The nature reserve, located at the northern end of the Hanseatic city, bordering Schleswig-Holstein, is home to hundreds of different species of animals and plants. Some stay in Red list of endangered species, such as maize, maize or spotted moorhen. Brook visitors can take a journey of discovery on marked paths.
The red deer gathers for routine in the fall
In the fall, Brook attracts with a special natural show. In the months of September and October, the red deer gather there for the heat. Especially at dusk and at night, animals with imposing horns fight their sorting battles for females in the meadows.
The roar of the deer can also be heard from a distance, but to be able to see the animals is a matter of luck. Nature lovers should also be prepared for the fact that the nature reserve receives a particularly large number of visitors during this period. If you come anyway, you should definitely follow the rules. It is forbidden to have picnics, collect mushrooms or enter the protected area off the beaten track. In addition, visitors should avoid night trips to the stream, as wild animals need rest.
Home to many rare animals
In addition to fallow deer and red deer, badgers and boars live in the nature reserve, as well as amphibians, reptiles, butterflies and dragonflies. About 100 species of birds breed there, including several birds of prey, poppy and kingfisher. One of the most imposing is the crane. Birds have been building nests at Duvenstedter Brook since the 1980s. They can be observed particularly well during courtship in the spring.
Bruchwald named the area
Typical of the stream are its swampy forests. In these humid areas, located mainly in depressions or rivers, the trees remain in the water most of the year. Swampy forests are also the name of the nature reserve – brook is an old word for pause.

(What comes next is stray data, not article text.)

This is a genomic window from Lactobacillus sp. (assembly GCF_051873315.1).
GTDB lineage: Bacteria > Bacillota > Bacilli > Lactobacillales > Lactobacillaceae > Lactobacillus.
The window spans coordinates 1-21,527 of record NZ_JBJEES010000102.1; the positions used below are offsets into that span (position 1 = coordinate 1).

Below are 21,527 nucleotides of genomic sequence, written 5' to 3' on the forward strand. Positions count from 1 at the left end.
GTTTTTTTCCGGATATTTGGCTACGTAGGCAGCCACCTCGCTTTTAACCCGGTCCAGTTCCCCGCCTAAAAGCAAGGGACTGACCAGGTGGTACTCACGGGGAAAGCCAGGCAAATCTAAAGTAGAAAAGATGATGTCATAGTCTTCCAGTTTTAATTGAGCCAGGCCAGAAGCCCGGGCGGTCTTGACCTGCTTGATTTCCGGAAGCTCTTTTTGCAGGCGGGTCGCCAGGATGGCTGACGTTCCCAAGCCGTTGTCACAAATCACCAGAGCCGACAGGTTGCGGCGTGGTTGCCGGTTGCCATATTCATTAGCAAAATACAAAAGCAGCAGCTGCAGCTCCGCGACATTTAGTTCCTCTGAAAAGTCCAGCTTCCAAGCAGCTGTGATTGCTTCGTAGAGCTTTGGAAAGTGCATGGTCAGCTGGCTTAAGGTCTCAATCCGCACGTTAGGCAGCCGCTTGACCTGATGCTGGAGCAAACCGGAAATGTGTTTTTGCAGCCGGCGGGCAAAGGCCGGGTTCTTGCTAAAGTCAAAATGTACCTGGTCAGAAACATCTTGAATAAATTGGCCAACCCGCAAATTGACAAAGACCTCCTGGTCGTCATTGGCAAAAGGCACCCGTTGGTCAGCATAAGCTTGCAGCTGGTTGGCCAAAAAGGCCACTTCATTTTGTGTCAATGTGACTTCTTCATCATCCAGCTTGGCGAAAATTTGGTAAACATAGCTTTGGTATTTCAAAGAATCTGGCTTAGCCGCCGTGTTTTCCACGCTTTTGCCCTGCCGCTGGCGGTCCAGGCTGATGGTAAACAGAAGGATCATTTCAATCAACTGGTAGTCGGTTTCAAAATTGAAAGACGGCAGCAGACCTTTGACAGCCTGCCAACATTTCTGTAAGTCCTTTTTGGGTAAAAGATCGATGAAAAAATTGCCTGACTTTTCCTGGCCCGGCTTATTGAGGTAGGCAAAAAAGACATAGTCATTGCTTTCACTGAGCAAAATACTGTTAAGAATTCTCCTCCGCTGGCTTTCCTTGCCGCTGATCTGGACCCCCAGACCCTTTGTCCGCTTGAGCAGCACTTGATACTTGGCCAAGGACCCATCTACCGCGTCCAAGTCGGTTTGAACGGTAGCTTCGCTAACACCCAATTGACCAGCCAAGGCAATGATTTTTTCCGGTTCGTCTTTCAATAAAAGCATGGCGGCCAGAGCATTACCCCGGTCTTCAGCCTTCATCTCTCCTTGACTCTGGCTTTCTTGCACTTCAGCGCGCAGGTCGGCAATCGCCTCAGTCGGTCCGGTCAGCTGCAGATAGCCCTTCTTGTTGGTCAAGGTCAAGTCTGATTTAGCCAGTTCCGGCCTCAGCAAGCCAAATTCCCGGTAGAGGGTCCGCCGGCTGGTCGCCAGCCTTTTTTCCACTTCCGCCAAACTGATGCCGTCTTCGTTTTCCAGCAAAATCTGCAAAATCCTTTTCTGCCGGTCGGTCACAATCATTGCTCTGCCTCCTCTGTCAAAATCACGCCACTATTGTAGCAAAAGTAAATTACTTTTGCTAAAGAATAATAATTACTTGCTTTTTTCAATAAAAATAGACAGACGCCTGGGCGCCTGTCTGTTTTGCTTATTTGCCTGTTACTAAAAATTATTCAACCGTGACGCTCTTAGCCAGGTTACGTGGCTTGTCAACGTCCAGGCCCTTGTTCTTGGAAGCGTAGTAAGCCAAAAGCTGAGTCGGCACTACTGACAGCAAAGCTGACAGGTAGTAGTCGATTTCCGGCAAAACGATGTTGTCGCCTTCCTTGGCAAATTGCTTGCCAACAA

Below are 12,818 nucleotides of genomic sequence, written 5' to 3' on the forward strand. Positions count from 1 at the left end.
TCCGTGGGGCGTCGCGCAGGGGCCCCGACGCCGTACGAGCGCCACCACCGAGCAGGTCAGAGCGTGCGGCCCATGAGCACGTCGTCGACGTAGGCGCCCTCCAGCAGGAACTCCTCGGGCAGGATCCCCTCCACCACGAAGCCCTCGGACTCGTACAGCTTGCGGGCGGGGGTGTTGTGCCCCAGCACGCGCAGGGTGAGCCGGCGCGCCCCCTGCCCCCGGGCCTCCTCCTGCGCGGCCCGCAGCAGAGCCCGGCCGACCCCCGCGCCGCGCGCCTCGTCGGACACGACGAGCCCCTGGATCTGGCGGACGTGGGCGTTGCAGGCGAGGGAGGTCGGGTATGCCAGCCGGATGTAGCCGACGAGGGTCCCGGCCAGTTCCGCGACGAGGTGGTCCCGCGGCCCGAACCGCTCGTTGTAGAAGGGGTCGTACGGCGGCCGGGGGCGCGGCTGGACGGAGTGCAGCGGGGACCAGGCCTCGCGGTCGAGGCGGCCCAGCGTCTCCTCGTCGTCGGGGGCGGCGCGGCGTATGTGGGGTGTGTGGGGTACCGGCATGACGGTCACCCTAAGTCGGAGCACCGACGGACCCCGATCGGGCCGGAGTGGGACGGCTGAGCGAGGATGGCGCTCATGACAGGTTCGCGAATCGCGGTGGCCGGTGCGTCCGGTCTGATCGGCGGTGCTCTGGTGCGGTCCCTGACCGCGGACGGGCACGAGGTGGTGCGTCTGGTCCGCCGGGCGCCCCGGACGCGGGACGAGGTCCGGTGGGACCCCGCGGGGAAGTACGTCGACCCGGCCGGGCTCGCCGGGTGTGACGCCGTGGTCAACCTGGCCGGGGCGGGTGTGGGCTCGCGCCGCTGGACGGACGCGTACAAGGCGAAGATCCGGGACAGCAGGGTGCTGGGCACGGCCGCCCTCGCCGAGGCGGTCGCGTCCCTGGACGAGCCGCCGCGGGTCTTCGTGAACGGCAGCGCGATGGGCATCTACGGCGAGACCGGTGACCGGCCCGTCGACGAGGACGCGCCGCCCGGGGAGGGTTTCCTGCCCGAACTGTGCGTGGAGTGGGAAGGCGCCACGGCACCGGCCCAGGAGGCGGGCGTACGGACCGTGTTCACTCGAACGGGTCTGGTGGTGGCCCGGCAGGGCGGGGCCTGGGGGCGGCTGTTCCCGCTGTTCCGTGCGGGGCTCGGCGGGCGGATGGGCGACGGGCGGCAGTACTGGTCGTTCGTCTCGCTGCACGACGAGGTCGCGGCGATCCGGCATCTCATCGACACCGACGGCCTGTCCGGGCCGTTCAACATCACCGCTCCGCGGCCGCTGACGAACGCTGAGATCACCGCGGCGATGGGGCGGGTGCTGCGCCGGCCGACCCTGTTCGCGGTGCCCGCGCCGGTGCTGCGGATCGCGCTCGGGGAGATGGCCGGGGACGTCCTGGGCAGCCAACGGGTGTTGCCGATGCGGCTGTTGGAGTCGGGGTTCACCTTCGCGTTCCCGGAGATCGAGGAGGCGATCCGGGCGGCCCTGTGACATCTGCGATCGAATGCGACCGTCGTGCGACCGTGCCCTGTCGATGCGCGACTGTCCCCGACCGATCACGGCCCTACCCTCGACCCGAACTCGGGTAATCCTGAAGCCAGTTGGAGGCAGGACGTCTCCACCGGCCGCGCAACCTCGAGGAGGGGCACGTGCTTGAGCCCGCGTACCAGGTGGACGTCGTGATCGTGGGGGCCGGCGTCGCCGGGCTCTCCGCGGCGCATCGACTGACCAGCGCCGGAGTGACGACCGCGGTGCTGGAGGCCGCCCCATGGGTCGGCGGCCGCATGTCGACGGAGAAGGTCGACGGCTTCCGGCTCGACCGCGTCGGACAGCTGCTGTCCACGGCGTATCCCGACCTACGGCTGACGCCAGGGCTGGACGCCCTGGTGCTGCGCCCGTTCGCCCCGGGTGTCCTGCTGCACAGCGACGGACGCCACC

Don’t miss: exhibition at Brook Hus
The first port of call is Brook Hus, at the entrance to the nature reserve at Duvenstedter Triftweg. Here visitors can get information and brochures, buy identification books, take a break or visit a small exhibition. The free show is very attractive and provides clear and interactive information about the flora and fauna of the nature reserve – ideal preparation for a tour. There are also regular guided tours of Brook at Brook Hus.
Aircraft noise sometimes disturbs the idyll
Duvenstedter Brook is a beautiful piece of nature, which unfortunately you cannot always enjoy completely peaceful, and not just because of the sometimes very numerous visitors. The area is on the access strip to Hamburg Airport. Depending on the wind and time of day, machines can fly over the stream every few minutes. Unlike some visitors who, contrary to the rules, flee the stream, the animals are not bothered by the noise of the aircraft, according to NABU. It is not known whether there is environmental pollution, for example, from kerosene, as this is not measured.
Map: this is where Duvenstedter Brook is located